Values of residential buildings are typically compiled per particular case study. A typical source of this information is local insurance industry practices (Thieken et al., 2005; Totschnig et al., 2011). Approaches vary from assigning uniform value per building to regression models considering building size, type, and quality (Röthlisberger et al., 2018). Frequently, exposure is computed by multiplying the building's useful floor space area by a fixed value per unit area, which in turn is taken from national statistical institutes, government regulations, surveys of construction costs or disaggregation of the national stock of buildings, using either gross or net values (Paprotny and Terefenko, 2017; Huizinga et al., 2017; Röthlisberger et al., 2018; Silva et al., 2015). European-wide information on the subject is scarce. Huizinga (2007) compiled existing national estimates of building values and filled missing data for most countries using gross domestic product (GDP) per capita. This approach was extensively used for, for example, pan-European flood risk studies (Feyen et al., 2012; Alfieri et al., 2016) and later extended to the whole world (Huizinga et al., 2017). Additionally, Huizinga et al. (2017) reported values of residential buildings for many countries based on surveys by two construction companies. Ozcebe et al. (2014) also provided building replacement values for a single reference year based on construction cost manuals and reported stock of different building types in European countries. Finally, almost no information at all is available regarding the value of household contents. Huizinga et al. (2017) suggested, following literature analysis, assuming that the content is worth 50 % as much as the building. For application to flood damage modelling in Germany, Thieken et al. (2005) used household insurance reference values as a basis of estimating the value of household contents. Yet, no pan-European dataset on the topic has been created so far.
In this paper we develop a universal method of estimating exposure of residential assets at the level of individual buildings. It covers both building structure and household contents for application, at the very least, to the European Union (EU) member states. We focus on the approach that considers the total value of buildings and contents as a product of usable floor space area of a building and the average gross replacement cost of buildings and contents per square metre in a given territory. Additionally, we use only publicly available datasets to achieve the task. The methodology is applicable to any location within the 30 countries covered by this study. Building size estimation routine is validated on a set of natural-hazards-related case studies. Our estimates of the current gross replacement costs of building and household contents are provided at a national level from 2000 to 2017 to facilitate their use in assessments of past natural disasters.
The workflow of the paper is presented in Fig. 1. It highlights the two different spatial scales on which the building size and economic valuation are done, with separate input data and methods applied, but coming together in an example application for a specific case study. This section firstly describes how residential buildings were identified using open data, then how this information is used to derive the size of the buildings, and finally how average values of building and household contents are obtained utilizing national accounts and demographic data. Datasets and measures used to validate the building size predictions and to compare the values of residential assets with previously published estimates are then described. Unless otherwise noted, all references to values of residential assets in this paper pertain to the gross stock (without loss of value due to depreciation) at current replacement costs.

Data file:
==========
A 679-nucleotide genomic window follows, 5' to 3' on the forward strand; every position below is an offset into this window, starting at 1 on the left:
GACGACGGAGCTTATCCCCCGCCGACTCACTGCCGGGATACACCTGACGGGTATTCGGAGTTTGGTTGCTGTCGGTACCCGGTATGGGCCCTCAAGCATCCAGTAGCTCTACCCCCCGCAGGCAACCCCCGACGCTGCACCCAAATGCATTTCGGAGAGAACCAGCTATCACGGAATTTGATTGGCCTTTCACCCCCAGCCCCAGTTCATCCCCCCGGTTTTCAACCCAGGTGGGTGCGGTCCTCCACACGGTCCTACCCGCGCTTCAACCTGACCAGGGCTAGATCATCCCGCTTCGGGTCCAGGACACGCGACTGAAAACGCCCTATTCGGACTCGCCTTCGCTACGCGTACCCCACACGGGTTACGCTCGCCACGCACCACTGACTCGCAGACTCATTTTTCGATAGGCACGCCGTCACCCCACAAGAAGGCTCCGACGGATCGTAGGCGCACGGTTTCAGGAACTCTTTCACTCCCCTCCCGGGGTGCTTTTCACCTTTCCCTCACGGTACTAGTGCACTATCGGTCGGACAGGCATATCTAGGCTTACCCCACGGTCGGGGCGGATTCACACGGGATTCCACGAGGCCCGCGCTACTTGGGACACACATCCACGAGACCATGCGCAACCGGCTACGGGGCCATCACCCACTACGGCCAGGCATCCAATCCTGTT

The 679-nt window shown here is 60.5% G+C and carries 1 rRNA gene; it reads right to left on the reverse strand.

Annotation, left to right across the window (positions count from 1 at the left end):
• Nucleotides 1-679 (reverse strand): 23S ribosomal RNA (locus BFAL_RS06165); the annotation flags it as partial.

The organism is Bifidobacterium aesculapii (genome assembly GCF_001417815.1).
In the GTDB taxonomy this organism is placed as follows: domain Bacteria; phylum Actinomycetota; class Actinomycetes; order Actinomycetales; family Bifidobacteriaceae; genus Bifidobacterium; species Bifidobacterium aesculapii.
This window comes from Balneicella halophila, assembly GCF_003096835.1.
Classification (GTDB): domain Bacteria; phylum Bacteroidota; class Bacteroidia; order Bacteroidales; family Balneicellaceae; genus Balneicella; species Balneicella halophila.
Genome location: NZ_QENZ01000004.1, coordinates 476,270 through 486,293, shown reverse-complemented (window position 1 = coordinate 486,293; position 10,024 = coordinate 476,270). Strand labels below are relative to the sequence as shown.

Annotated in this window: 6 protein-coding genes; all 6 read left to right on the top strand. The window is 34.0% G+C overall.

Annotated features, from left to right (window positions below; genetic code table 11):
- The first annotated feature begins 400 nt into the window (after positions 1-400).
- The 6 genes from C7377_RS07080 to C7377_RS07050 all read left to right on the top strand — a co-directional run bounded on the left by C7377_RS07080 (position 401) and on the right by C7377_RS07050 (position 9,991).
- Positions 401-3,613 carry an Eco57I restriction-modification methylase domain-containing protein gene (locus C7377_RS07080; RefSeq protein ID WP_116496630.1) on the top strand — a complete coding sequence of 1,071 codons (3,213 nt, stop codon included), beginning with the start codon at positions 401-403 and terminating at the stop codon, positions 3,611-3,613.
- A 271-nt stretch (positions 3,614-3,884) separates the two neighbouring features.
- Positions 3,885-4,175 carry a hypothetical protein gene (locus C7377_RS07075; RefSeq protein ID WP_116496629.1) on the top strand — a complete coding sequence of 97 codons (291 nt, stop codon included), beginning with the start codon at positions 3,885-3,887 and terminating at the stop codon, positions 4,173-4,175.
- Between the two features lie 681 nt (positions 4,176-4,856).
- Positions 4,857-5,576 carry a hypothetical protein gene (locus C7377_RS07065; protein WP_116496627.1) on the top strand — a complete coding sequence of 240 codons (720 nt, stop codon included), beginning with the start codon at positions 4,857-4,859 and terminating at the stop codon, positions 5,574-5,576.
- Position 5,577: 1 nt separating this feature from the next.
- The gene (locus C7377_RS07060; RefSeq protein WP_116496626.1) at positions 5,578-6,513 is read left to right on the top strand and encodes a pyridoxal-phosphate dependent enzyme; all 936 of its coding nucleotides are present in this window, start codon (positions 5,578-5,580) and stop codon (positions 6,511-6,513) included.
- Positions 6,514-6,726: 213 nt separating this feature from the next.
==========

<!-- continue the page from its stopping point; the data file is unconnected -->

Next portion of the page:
2.1 Building-level useful floor space estimation
2.1.1 Identification of residential buildings
Applying a building-level damage model requires information on the analysed objects such as size and value. Before those quantities could be calculated, residential buildings have to be identified in the area of interest. A variety of cartographic sources could be used depending on local availability, from governmental databases to topographic maps and remote sensing. The problem of accurately identifying buildings and occupancy, especially with open data, is outside the scope of this paper as this issue is still subject to intense research (Schorlemmer et al., 2017). Here, we use OpenStreetMap (OSM), which is an openly available, crowdsourced online database of objects constituting the natural and artificial environment of the Earth's surface (OpenStreetMap, 2019). Though created primarily by volunteers, it also contains spatial data imported from governmental GIS databases for some cities, regions, or even whole countries (e.g. resulting in exceptionally comprehensive data on buildings in the Netherlands). In the context of this study the data of interest are buildings represented in a vector layer of building footprints. Occupation of buildings (residential and other) is not always indicated but can be further identified using land use information also contained in OSM.